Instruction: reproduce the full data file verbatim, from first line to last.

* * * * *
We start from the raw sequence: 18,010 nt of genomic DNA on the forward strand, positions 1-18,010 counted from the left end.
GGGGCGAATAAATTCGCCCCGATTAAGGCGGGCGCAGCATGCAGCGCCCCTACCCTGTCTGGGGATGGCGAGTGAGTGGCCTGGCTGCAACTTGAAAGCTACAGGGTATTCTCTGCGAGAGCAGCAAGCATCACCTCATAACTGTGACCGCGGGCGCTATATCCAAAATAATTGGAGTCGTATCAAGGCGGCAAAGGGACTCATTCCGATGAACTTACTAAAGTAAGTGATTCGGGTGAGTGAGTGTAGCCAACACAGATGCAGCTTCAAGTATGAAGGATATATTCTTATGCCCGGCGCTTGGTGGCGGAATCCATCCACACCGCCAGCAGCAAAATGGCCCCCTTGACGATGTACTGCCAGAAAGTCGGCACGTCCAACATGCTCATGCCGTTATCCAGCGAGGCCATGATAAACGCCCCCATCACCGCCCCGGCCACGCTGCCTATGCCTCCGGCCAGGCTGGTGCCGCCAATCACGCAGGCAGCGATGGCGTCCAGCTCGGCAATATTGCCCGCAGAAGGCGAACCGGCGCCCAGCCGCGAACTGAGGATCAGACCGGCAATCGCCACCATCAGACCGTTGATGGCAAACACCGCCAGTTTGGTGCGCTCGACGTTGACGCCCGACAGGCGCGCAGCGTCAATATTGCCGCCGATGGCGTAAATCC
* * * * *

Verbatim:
We start from the raw sequence: 18,010 nt of genomic DNA on the forward strand, positions 1-18,010 counted from the left end.
GGGGCGAATAAATTCGCCCCGATTAAGGCGGGCGCAGCATGCAGCGCCCCTACCCTGTCTGGGGATGGCGAGTGAGTGGCCTGGCTGCAACTTGAAAGCTACAGGGTATTCTCTGCGAGAGCAGCAAGCATCACCTCATAACTGTGACCGCGGGCGCTATATCCAAAATAATTGGAGTCGTATCAAGGCGGCAAAGGGACTCATTCCGATGAACTTACTAAAGTAAGTGATTCGGGTGAGTGAGTGTAGCCAACACAGATGCAGCTTCAAGTATGAAGGATATATTCTTATGCCCGGCGCTTGGTGGCGGAATCCATCCACACCGCCAGCAGCAAAATGGCCCCCTTGACGATGTACTGCCAGAAAGTCGGCACGTCCAACATGCTCATGCCGTTATCCAGCGAGGCCATGATAAACGCCCCCATCACCGCCCCGGCCACGCTGCCTATGCCTCCGGCCAGGCTGGTGCCGCCAATCACGCAGGCAGCGATGGCGTCCAGCTCGGCAATATTGCCCGCAGAAGGCGAACCGGCGCCCAGCCGCGAACTGAGGATCAGACCGGCAATCGCCACCATCAGACCGTTGATGGCAAACACCGCCAGTTTGGTGCGCTCGACGTTGACGCCCGACAGGCGCGCAGCGTCAATATTGCCGCCGATGGCGTAAATCC